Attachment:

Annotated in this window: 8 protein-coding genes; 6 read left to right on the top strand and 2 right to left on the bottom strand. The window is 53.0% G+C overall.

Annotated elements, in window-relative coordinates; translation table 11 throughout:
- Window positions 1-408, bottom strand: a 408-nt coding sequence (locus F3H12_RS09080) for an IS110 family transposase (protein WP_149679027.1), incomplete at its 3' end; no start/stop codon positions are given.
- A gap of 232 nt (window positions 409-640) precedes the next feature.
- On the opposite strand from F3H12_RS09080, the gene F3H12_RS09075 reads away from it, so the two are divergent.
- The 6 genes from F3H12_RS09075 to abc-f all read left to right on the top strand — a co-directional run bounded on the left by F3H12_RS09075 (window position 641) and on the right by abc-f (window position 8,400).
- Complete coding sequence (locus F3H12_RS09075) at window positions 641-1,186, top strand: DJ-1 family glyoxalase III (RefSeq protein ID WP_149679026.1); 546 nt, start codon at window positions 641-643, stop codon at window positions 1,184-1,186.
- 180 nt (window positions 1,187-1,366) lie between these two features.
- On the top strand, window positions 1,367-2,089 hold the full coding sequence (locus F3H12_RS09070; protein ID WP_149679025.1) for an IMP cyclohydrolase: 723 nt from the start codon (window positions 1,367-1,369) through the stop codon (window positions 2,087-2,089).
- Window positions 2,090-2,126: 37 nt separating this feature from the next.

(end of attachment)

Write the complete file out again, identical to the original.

Annotated in this window: 8 protein-coding genes; 6 read left to right on the top strand and 2 right to left on the bottom strand. The window is 53.0% G+C overall.

Annotated elements, in window-relative coordinates; translation table 11 throughout:
- Window positions 1-408, bottom strand: a 408-nt coding sequence (locus F3H12_RS09080) for an IS110 family transposase (protein WP_149679027.1), incomplete at its 3' end; no start/stop codon positions are given.
- A gap of 232 nt (window positions 409-640) precedes the next feature.
- On the opposite strand from F3H12_RS09080, the gene F3H12_RS09075 reads away from it, so the two are divergent.
- The 6 genes from F3H12_RS09075 to abc-f all read left to right on the top strand — a co-directional run bounded on the left by F3H12_RS09075 (window position 641) and on the right by abc-f (window position 8,400).
- Complete coding sequence (locus F3H12_RS09075) at window positions 641-1,186, top strand: DJ-1 family glyoxalase III (RefSeq protein ID WP_149679026.1); 546 nt, start codon at window positions 641-643, stop codon at window positions 1,184-1,186.
- 180 nt (window positions 1,187-1,366) lie between these two features.
- On the top strand, window positions 1,367-2,089 hold the full coding sequence (locus F3H12_RS09070; protein ID WP_149679025.1) for an IMP cyclohydrolase: 723 nt from the start codon (window positions 1,367-1,369) through the stop codon (window positions 2,087-2,089).
- Window positions 2,090-2,126: 37 nt separating this feature from the next.